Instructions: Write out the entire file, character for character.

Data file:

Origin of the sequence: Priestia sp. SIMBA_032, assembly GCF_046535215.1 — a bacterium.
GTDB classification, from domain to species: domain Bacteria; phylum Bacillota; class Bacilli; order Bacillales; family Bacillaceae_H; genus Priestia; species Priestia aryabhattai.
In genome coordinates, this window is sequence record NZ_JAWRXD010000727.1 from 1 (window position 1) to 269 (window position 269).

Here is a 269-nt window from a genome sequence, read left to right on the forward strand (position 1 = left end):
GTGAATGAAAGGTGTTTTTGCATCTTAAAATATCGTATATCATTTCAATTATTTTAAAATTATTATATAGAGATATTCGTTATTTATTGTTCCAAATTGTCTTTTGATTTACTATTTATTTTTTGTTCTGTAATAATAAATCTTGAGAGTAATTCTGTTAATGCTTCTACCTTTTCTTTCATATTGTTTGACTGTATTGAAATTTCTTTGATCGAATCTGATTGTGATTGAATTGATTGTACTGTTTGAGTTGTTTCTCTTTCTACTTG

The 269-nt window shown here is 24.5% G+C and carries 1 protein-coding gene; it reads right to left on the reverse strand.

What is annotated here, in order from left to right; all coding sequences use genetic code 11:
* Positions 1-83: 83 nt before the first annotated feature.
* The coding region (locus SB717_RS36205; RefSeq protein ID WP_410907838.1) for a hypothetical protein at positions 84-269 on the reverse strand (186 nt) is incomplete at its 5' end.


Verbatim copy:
Origin of the sequence: Priestia sp. SIMBA_032, assembly GCF_046535215.1 — a bacterium.
GTDB classification, from domain to species: domain Bacteria; phylum Bacillota; class Bacilli; order Bacillales; family Bacillaceae_H; genus Priestia; species Priestia aryabhattai.
In genome coordinates, this window is sequence record NZ_JAWRXD010000727.1 from 1 (window position 1) to 269 (window position 269).

Here is a 269-nt window from a genome sequence, read left to right on the forward strand (position 1 = left end):
GTGAATGAAAGGTGTTTTTGCATCTTAAAATATCGTATATCATTTCAATTATTTTAAAATTATTATATAGAGATATTCGTTATTTATTGTTCCAAATTGTCTTTTGATTTACTATTTATTTTTTGTTCTGTAATAATAAATCTTGAGAGTAATTCTGTTAATGCTTCTACCTTTTCTTTCATATTGTTTGACTGTATTGAAATTTCTTTGATCGAATCTGATTGTGATTGAATTGATTGTACTGTTTGAGTTGTTTCTCTTTCTACTTG

The 269-nt window shown here is 24.5% G+C and carries 1 protein-coding gene; it reads right to left on the reverse strand.

What is annotated here, in order from left to right; all coding sequences use genetic code 11:
* Positions 1-83: 83 nt before the first annotated feature.
* The coding region (locus SB717_RS36205; RefSeq protein ID WP_410907838.1) for a hypothetical protein at positions 84-269 on the reverse strand (186 nt) is incomplete at its 5' end.